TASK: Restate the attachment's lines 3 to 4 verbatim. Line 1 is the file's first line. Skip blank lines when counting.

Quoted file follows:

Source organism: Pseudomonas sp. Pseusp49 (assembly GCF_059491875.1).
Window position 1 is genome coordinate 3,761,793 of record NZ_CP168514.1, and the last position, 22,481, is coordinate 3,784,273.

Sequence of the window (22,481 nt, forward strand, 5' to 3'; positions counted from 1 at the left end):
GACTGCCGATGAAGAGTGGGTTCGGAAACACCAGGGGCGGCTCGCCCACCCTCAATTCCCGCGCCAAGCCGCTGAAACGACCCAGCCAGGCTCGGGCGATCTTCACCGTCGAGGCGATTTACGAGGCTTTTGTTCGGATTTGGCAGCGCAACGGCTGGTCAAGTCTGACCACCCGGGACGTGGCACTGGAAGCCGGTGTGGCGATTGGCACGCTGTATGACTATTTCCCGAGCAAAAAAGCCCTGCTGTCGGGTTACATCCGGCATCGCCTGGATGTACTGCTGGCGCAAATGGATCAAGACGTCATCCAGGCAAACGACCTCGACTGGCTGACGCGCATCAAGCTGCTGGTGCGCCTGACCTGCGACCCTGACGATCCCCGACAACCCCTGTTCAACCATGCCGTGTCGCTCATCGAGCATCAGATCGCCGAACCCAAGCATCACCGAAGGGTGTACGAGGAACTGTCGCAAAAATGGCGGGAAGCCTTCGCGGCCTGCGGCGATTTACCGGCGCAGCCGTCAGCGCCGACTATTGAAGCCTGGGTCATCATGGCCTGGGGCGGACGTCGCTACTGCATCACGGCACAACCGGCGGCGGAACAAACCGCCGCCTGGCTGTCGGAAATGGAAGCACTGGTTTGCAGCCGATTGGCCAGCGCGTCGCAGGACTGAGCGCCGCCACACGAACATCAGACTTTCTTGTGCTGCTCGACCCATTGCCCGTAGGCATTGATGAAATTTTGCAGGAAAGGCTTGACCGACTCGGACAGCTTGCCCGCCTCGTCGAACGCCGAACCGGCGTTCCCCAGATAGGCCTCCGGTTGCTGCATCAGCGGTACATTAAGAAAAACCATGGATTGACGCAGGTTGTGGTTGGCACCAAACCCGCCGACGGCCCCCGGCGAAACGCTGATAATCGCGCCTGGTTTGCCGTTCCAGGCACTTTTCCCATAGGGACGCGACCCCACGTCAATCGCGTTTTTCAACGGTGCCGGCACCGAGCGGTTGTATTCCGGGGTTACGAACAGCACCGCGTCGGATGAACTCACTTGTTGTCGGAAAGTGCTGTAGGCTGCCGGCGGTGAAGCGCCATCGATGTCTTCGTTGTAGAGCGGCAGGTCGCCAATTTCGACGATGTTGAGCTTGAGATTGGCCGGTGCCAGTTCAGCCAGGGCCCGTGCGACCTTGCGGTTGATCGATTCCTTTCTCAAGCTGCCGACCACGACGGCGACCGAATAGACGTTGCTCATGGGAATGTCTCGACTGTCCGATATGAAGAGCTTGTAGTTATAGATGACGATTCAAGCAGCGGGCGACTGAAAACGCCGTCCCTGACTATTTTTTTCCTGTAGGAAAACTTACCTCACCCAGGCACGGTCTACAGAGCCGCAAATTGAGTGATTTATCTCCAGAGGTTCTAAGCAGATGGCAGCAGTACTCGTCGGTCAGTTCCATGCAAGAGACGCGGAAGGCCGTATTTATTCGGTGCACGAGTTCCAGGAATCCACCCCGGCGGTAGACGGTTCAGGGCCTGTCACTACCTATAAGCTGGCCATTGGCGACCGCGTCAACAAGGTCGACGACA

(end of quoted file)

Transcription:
Sequence of the window (22,481 nt, forward strand, 5' to 3'; positions counted from 1 at the left end):
GACTGCCGATGAAGAGTGGGTTCGGAAACACCAGGGGCGGCTCGCCCACCCTCAATTCCCGCGCCAAGCCGCTGAAACGACCCAGCCAGGCTCGGGCGATCTTCACCGTCGAGGCGATTTACGAGGCTTTTGTTCGGATTTGGCAGCGCAACGGCTGGTCAAGTCTGACCACCCGGGACGTGGCACTGGAAGCCGGTGTGGCGATTGGCACGCTGTATGACTATTTCCCGAGCAAAAAAGCCCTGCTGTCGGGTTACATCCGGCATCGCCTGGATGTACTGCTGGCGCAAATGGATCAAGACGTCATCCAGGCAAACGACCTCGACTGGCTGACGCGCATCAAGCTGCTGGTGCGCCTGACCTGCGACCCTGACGATCCCCGACAACCCCTGTTCAACCATGCCGTGTCGCTCATCGAGCATCAGATCGCCGAACCCAAGCATCACCGAAGGGTGTACGAGGAACTGTCGCAAAAATGGCGGGAAGCCTTCGCGGCCTGCGGCGATTTACCGGCGCAGCCGTCAGCGCCGACTATTGAAGCCTGGGTCATCATGGCCTGGGGCGGACGTCGCTACTGCATCACGGCACAACCGGCGGCGGAACAAACCGCCGCCTGGCTGTCGGAAATGGAAGCACTGGTTTGCAGCCGATTGGCCAGCGCGTCGCAGGACTGAGCGCCGCCACACGAACATCAGACTTTCTTGTGCTGCTCGACCCATTGCCCGTAGGCATTGATGAAATTTTGCAGGAAAGGCTTGACCGACTCGGACAGCTTGCCCGCCTCGTCGAACGCCGAACCGGCGTTCCCCAGATAGGCCTCCGGTTGCTGCATCAGCGGTACATTAAGAAAAACCATGGATTGACGCAGGTTGTGGTTGGCACCAAACCCGCCGACGGCCCCCGGCGAAACGCTGATAATCGCGCCTGGTTTGCCGTTCCAGGCACTTTTCCCATAGGGACGCGACCCCACGTCAATCGCGTTTTTCAACGGTGCCGGCACCGAGCGGTTGTATTCCGGGGTTACGAACAGCACCGCGTCGGATGAACTCACTTGTTGTCGGAAAGTGCTGTAGGCTGCCGGCGGTGAAGCGCCATCGATGTCTTCGTTGTAGAGCGGCAGGTCGCCAATTTCGACGATGTTGAGCTTGAGATTGGCCGGTGCCAGTTCAGCCAGGGCCCGTGCGACCTTGCGGTTGATCGATTCCTTTCTCAAGCTGCCGACCACGACGGCGACCGAATAGACGTTGCTCATGGGAATGTCTCGACTGTCCGATATGAAGAGCTTGTAGTTATAGATGACGATTCAAGCAGCGGGCGACTGAAAACGCCGTCCCTGACTATTTTTTTCCTGTAGGAAAACTTACCTCACCCAGGCACGGTCTACAGAGCCGCAAATTGAGTGATTTATCTCCAGAGGTTCTAAGCAGATGGCAGCAGTACTCGTCGGTCAGTTCCATGCAAGAGACGCGGAAGGCCGTATTTATTCGGTGCACGAGTTCCAGGAATCCACCCCGGCGGTAGACGGTTCAGGGCCTGTCACTACCTATAAGCTGGCCATTGGCGACCGCGTCAACAAGGTCGACGACA